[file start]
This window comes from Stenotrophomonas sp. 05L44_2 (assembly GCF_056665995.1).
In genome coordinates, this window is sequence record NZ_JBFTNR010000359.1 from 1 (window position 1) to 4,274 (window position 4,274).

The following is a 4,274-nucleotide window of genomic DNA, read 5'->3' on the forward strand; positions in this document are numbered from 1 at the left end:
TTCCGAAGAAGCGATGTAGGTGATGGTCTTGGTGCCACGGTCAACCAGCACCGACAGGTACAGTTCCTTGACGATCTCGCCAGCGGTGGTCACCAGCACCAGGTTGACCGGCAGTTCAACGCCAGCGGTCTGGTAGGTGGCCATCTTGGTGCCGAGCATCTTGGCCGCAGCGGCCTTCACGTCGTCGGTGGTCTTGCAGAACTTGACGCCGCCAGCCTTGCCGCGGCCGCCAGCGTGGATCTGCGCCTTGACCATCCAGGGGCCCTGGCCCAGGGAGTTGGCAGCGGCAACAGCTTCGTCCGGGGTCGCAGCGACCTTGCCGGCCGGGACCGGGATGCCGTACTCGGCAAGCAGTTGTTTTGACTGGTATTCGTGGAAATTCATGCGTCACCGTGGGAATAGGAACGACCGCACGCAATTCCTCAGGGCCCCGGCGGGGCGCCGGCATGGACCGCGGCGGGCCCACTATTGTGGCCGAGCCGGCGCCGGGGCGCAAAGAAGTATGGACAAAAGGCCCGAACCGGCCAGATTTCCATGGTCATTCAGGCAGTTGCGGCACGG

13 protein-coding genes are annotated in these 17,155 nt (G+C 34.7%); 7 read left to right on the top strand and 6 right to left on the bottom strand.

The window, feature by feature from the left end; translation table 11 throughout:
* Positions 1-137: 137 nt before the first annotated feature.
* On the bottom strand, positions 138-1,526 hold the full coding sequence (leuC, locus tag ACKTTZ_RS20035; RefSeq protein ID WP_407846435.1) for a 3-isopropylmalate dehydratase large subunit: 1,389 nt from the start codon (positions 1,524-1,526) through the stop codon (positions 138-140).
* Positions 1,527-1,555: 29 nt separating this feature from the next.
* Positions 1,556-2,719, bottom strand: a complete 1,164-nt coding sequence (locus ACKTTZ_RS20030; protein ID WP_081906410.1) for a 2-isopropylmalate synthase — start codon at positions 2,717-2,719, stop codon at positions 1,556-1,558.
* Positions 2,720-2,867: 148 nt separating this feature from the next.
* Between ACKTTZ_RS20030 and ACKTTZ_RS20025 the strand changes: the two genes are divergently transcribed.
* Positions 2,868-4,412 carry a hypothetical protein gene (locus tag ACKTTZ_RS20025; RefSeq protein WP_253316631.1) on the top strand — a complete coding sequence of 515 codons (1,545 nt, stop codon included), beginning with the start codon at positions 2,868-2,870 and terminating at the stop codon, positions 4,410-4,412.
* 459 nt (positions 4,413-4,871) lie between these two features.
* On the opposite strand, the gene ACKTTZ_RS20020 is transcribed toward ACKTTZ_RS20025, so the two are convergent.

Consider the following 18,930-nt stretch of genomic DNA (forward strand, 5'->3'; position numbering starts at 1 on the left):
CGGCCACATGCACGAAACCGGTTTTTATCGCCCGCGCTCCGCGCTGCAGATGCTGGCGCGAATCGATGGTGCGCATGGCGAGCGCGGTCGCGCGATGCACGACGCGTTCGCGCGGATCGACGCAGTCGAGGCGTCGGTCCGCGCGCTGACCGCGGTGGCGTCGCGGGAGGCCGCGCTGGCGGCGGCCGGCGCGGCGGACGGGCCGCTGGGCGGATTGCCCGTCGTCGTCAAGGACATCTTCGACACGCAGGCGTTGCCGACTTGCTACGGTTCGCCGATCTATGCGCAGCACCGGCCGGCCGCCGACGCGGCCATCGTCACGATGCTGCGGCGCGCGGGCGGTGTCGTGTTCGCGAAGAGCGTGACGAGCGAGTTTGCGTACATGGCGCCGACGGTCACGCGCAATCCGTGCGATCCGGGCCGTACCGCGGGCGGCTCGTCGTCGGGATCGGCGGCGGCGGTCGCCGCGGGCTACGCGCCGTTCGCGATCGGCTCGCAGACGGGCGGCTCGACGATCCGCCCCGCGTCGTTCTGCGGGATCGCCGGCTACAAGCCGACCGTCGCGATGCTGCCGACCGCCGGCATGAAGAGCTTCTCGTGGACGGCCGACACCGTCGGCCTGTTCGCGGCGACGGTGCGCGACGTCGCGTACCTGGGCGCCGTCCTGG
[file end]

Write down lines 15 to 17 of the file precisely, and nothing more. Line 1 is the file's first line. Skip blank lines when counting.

* On the opposite strand, the gene ACKTTZ_RS20020 is transcribed toward ACKTTZ_RS20025, so the two are convergent.

Consider the following 18,930-nt stretch of genomic DNA (forward strand, 5'->3'; position numbering starts at 1 on the left):
CGGCCACATGCACGAAACCGGTTTTTATCGCCCGCGCTCCGCGCTGCAGATGCTGGCGCGAATCGATGGTGCGCATGGCGAGCGCGGTCGCGCGATGCACGACGCGTTCGCGCGGATCGACGCAGTCGAGGCGTCGGTCCGCGCGCTGACCGCGGTGGCGTCGCGGGAGGCCGCGCTGGCGGCGGCCGGCGCGGCGGACGGGCCGCTGGGCGGATTGCCCGTCGTCGTCAAGGACATCTTCGACACGCAGGCGTTGCCGACTTGCTACGGTTCGCCGATCTATGCGCAGCACCGGCCGGCCGCCGACGCGGCCATCGTCACGATGCTGCGGCGCGCGGGCGGTGTCGTGTTCGCGAAGAGCGTGACGAGCGAGTTTGCGTACATGGCGCCGACGGTCACGCGCAATCCGTGCGATCCGGGCCGTACCGCGGGCGGCTCGTCGTCGGGATCGGCGGCGGCGGTCGCCGCGGGCTACGCGCCGTTCGCGATCGGCTCGCAGACGGGCGGCTCGACGATCCGCCCCGCGTCGTTCTGCGGGATCGCCGGCTACAAGCCGACCGTCGCGATGCTGCCGACCGCCGGCATGAAGAGCTTCTCGTGGACGGCCGACACCGTCGGCCTGTTCGCGGCGACGGTGCGCGACGTCGCGTACCTGGGCGCCGTCCTGG